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Accenture Match Play offers a different format

Bob Rotella was a busy man on the range at Dove Mountain, which made perfect sense.

Few tournaments are so baffling that they require the services of golf’s most famous psychologist. Half the players are losers after each of six rounds at the Accenture Match Play Championship, where skill isn’t nearly as important as luck and timing.

Phil Mickelson refers to it as “six final rounds.”

Stuart Appleby had a similar analogy, different day.

“The only uncertainty at the start of a regular tournament is if you make the cut, and that’s on a Friday,” he said. “Match play has the ability to make you feel like every round is Friday afternoon. You’re looking at moving forward — which you should never do—and then you’re booking a flight home. It makes you constantly feel like you’re trying to make the cut.”

This is the fickle format to which Tiger Woods makes his return.

Oddly enough, the last hole he played essentially was match play. After going 90 holes in the U.S. Open—four rounds and an 18-hole playoff—he still was tied with Rocco Mediate. They went to sudden death, and Woods won the next hole with a par.

Woods shot an even-par 71 in his final round at Torrey Pines.

If he can manage a score like that at Dove Mountain, it might be enough to beat Brendan Jones.

Or maybe not.

“Match play is a funny game,” Jones said. “Anything can happen.”

It can be maddening at times.

Scott Hoch once had the second-best score during the quarterfinals of Match Play. Just his luck, he happened to be playing Woods, who had the best score.

Stephen Ames recalls being 2-up with three holes to play against Charles Howell III and finishing birdie-par-par—only to lose.

Robert Karlsson, the No. 7 player in the world, has a unique distinction at Dove Mountain. He is the only player in the 64-man field who has played the Accenture Match Play Championship at least three times without ever winning a match. It’s not his fault. A year ago, he shot a 65 in the opening round and ran into a 64 by Paul Casey.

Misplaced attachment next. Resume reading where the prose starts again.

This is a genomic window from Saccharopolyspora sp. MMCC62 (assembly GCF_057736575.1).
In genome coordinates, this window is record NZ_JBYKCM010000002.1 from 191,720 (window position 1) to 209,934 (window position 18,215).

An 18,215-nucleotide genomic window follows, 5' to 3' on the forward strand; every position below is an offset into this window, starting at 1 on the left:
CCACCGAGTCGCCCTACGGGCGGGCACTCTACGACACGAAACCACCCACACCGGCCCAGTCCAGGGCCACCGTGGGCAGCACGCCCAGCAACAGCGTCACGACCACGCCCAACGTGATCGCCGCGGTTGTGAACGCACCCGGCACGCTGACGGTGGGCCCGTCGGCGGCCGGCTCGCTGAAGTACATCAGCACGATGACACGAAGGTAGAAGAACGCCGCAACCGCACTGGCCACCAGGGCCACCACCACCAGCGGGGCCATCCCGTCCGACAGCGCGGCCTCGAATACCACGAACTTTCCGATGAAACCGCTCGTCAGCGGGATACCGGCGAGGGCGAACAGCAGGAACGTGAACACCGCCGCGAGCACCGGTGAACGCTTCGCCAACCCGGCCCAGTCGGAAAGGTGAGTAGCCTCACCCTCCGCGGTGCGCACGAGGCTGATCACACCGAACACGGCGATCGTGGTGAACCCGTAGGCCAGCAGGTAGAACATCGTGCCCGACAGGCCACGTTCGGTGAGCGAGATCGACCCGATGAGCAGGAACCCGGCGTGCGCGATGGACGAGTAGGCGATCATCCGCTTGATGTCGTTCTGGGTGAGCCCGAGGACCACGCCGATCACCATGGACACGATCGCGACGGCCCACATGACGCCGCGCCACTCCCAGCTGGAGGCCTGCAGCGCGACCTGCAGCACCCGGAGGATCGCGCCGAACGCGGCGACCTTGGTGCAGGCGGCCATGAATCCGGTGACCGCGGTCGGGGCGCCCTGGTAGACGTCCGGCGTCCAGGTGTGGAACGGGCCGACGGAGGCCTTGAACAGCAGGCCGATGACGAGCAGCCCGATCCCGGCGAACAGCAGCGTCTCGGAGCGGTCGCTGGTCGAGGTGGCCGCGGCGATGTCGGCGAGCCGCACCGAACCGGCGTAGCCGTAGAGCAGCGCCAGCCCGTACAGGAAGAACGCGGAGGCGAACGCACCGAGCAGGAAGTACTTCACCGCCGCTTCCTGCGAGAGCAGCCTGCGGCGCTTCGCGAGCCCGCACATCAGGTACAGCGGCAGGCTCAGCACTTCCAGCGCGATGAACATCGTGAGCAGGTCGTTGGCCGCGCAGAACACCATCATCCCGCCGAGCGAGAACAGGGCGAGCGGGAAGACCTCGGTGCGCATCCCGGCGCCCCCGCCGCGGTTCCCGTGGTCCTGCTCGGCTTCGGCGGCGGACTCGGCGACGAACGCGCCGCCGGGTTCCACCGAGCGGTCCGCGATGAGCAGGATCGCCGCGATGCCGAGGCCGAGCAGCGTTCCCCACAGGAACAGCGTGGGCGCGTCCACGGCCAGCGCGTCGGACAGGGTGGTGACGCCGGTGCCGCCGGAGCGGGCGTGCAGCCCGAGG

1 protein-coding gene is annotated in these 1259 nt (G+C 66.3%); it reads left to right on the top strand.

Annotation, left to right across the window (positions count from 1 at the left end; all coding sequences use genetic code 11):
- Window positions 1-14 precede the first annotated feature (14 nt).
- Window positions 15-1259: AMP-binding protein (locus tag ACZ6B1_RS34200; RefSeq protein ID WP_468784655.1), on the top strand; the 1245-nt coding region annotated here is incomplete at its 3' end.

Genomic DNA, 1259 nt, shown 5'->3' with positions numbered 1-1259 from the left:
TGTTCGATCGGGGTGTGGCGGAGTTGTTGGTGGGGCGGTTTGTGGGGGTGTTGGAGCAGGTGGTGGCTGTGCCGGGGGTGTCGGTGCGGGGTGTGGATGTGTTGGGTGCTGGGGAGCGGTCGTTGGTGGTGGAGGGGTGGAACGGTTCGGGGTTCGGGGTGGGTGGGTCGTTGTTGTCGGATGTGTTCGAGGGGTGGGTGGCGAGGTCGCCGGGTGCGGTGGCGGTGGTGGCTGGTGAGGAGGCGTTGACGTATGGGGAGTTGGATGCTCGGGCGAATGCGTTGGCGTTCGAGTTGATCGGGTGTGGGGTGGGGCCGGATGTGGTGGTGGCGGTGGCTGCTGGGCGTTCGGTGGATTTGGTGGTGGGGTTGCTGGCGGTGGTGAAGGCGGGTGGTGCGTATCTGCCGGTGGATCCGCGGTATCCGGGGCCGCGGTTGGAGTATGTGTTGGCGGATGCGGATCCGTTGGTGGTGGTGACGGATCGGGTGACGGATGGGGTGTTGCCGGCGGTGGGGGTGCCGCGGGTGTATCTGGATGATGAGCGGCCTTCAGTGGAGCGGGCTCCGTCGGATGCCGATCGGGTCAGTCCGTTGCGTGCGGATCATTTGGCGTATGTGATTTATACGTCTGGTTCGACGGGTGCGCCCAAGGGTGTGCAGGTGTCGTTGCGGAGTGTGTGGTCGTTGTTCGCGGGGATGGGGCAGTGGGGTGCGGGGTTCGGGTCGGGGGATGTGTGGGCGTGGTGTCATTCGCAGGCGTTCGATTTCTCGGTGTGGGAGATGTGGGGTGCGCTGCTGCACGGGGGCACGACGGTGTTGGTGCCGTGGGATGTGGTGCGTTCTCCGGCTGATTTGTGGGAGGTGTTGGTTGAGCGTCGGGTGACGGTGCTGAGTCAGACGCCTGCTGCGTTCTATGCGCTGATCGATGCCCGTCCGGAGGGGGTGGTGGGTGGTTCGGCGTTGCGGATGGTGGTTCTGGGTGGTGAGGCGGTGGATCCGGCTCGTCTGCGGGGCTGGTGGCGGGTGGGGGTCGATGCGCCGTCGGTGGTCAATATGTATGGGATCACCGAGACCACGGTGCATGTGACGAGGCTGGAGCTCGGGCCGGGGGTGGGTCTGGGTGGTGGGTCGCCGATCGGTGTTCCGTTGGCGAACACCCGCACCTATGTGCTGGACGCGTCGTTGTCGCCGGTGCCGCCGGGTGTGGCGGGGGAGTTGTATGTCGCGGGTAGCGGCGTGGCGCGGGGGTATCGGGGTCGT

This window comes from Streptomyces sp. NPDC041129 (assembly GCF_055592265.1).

That’s why so many players can’t stomach match play more than once a year.

“If we had to play match play every single week, guys would retire by the age of 40,” Woods said five years ago. And that was after his most dominant victory in Match Play, when he set a tournament record by playing only 112 holes, with only one match going the distance.

And that’s why some players can’t get enough of it.

“Maybe it’s because I’m such a sports fanatic,” said Masters champion Trevor Immelman, who wants more of match play. “But 99.9 percent of the time, it’s man-on-man, team-on-team. That’s what sport is. In golf, you can win a tournament and not see 150 guys all week. I think match play is easier for the fans to relate to, and it’s a nice change. I would love to see this two times a year.”

Why not more?

Immelman thought about this for a minute.

“Three would be pushing it,” he said.

Golf has a long history of match play, and even one of the four majors (PGA Championship) used match play until 1958. It was abandoned because it was not a good fit for television, the gallery could only see two players on the course in the final match, and the format had this nasty habit of knocking the stars out early.

And that’s why once a year is probably ample.

This is the only golf tournament that gets less exciting the closer it gets to the trophy presentation. Even during the four years when Woods reached the championship round, Match Play lacked punch on the final day.

Consider what happened at the Northern Trust Open two days ago. Ten players had a chance to win in the final hour at Riviera. At this tournament, only two players have a chance over the final seven hours.

This year might be the exception considering no one has seen Woods compete since the U.S. Open, an eight-month break brought on by reconstructive surgery on his left knee. He has a 31-6 record in this event, but no guarantee he will get out of the first round.

Even when he was in the middle of one of his greatest runs last year, Woods was on the verge of a Wednesday departure until he went birdie-birdie-birdie-eagle to rally against J.B. Holmes. In 2002—that was the year he won the Masters and U.S. Open—Woods didn’t get out of the first round, losing to Peter O’Malley.

“Match play is not fair,” Appleby said in more of a statement than a complaint. “In the long term, it’s fair. But it’s like little snapshots of a tournament. One year at the World Match Play Championship (in England) against Lee Westwood, I was 9 under for my 36 holes, and I would have won every other match. Instead, I went home.”

Stephen Ames is in the record books of the Accenture Match Play Championship by playing the two shortest matches—in consecutive years, no less. One year he lost in 10 holes to Woods (9 and 8), the next year he beat Karlsson in 11 holes (8 and 7).

He is not a big fan of this format, although the more he thought about it, he came up with at least one upside.

“It’s the only time we get paid on a Wednesday,” he said.

Those who lose in the first round get $45,000. Not that Woods needs it to get by.

 

February 25, 2009




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